I had only planned to sell my plants to neighbors, friends, and the interesting community of Craigslist.  Then, on a wild hair, I emailed the folks at Tigard Area Famers Market.  They said they would love to have me.  I wrote about that experience last week, all the good and mostly bad (not bad, enlightening) that it was.  It  didn't matter, as I was consumed with making my space better. 

A few days ago, the Aloha Farmers Market responded to a Craigslist ad of mine and invited me to join them.  I'm really busy and have an obligation each Saturday morning and would have been defensible to decline the invite.  Of course, by now, you know that wasn't happening.  I'll re-arrange my schedule so I can join the market.

And, now this.  Tomorrow, I will have a stand up at Barbur World Foods.  After negotiating how we would price things and keep track of sales, we agreed to do business.  It's absolutely mind-blowing to me.  From that little private admission at Dean's in February to now having a stand at a store is simply unbelievable.  For whatever reason, this 'little' step legitimizes that little snowball of a thought.  I'm a true nurseryman.  A farmer.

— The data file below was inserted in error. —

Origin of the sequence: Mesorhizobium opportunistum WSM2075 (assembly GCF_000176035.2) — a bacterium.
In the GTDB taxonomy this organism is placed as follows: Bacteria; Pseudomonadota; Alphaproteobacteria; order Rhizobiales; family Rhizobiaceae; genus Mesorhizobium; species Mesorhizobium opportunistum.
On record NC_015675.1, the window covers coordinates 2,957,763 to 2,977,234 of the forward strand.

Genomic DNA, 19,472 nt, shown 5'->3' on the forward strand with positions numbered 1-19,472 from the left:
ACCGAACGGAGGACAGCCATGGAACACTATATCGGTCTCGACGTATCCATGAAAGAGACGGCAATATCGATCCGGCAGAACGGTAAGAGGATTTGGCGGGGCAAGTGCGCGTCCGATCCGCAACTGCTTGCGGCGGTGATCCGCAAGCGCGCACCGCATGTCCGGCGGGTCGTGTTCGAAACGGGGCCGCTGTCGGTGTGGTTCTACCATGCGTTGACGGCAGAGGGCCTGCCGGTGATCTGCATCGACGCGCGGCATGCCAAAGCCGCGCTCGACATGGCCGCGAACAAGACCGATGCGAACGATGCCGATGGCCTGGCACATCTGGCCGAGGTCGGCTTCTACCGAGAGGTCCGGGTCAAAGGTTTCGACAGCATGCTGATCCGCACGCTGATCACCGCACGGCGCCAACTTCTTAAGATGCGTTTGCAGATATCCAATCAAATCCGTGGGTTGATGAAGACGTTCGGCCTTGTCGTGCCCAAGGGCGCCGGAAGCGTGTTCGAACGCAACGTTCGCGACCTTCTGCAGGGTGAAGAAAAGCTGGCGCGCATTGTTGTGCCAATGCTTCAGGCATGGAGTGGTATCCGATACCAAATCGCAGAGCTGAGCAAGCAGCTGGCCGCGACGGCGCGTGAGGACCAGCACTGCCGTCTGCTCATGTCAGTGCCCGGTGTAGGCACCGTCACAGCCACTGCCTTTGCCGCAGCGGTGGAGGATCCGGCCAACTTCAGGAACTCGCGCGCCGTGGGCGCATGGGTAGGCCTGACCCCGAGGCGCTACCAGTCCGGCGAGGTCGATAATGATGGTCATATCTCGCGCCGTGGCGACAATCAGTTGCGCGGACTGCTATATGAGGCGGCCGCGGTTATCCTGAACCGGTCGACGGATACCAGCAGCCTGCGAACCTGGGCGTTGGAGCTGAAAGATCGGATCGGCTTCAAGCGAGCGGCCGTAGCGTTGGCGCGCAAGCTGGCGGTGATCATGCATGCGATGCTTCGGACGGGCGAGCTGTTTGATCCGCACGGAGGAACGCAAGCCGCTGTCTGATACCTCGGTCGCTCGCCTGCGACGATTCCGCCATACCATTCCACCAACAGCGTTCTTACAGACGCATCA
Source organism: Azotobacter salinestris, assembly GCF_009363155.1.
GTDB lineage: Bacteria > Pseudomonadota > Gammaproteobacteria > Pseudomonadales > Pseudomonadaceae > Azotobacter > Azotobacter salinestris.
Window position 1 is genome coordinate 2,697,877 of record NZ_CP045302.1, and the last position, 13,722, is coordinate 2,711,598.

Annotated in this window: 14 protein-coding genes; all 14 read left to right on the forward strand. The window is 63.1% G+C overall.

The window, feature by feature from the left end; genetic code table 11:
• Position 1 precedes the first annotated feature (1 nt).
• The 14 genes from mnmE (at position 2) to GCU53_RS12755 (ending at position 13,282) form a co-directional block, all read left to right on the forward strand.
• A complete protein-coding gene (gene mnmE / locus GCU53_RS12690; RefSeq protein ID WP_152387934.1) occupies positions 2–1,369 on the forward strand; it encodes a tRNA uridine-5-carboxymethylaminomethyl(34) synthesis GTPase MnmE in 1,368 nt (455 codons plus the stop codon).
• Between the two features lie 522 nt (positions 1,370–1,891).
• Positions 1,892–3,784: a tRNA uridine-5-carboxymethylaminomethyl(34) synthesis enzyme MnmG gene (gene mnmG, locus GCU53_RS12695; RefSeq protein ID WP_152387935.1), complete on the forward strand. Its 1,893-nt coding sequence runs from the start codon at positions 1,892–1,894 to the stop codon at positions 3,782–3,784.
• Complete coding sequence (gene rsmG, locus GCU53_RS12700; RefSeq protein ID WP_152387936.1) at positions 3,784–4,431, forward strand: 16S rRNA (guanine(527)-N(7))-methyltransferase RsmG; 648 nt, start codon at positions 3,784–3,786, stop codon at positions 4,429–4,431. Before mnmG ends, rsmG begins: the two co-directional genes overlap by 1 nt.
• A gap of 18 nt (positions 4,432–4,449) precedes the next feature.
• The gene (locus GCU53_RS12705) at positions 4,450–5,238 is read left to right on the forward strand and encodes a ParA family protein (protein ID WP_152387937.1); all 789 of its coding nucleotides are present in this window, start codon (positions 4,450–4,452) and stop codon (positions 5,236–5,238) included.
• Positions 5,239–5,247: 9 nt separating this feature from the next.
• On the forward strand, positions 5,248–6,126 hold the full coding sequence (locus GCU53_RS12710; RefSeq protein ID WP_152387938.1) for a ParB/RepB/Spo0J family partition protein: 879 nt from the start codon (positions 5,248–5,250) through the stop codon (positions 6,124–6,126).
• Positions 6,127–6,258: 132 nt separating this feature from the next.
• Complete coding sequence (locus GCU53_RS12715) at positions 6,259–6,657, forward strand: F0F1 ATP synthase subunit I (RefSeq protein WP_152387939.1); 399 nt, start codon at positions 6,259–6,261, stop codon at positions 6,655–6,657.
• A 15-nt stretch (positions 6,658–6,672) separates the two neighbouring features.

I've spent a lot of late nights potting up plants, covering up seedlings with fabric, and designing shelter after shelter to protect my starts.  I do it because I love it.  There hasn't been once this year where I've grumbled about doing any of it.  Still, I had this sense that I was a madman laughing at the rain.  But not anymore.  Now that I'm a farmer...

Though I'm still not really sure how I got here, I'm certainly ecstatic to be here.   Perhaps you can see the Chessire grin out here in sw Porltandia...


A few of you have commented on my musings and I'm eternally thankful for your giving your time to do so.  This blog is another 'laughing at the rain' activity for me.  Well, at least until someone posts a comment anyway.  Then it makes it seem like I'm some world-class writer.  Don't worry, the feeling quickly goes away.

Please join me at the Tigard Area Farmers Market on Sunday May 22.  The following week I'll be at the Aloha Farmers Market on May 28, and back in Tigard for May 29 over Memorial Day Weekend.  If you want to buy some plants directly from me, just send me an email -

Thanks everyone - have yourselves a great weekend!

Monday, May 16, 2011

School is Now in Session

This past Sunday, I broke my Farmer's Market "innocence".  I'm now a grizzled vet of the 10' x 10' space of parking lot in hopes of selling my goods to consumers of the Tigard area.  That's probably an exaggeration.  I certainly had a lot to learn on the first day.  So much to take in and process; it was quite overwhelming.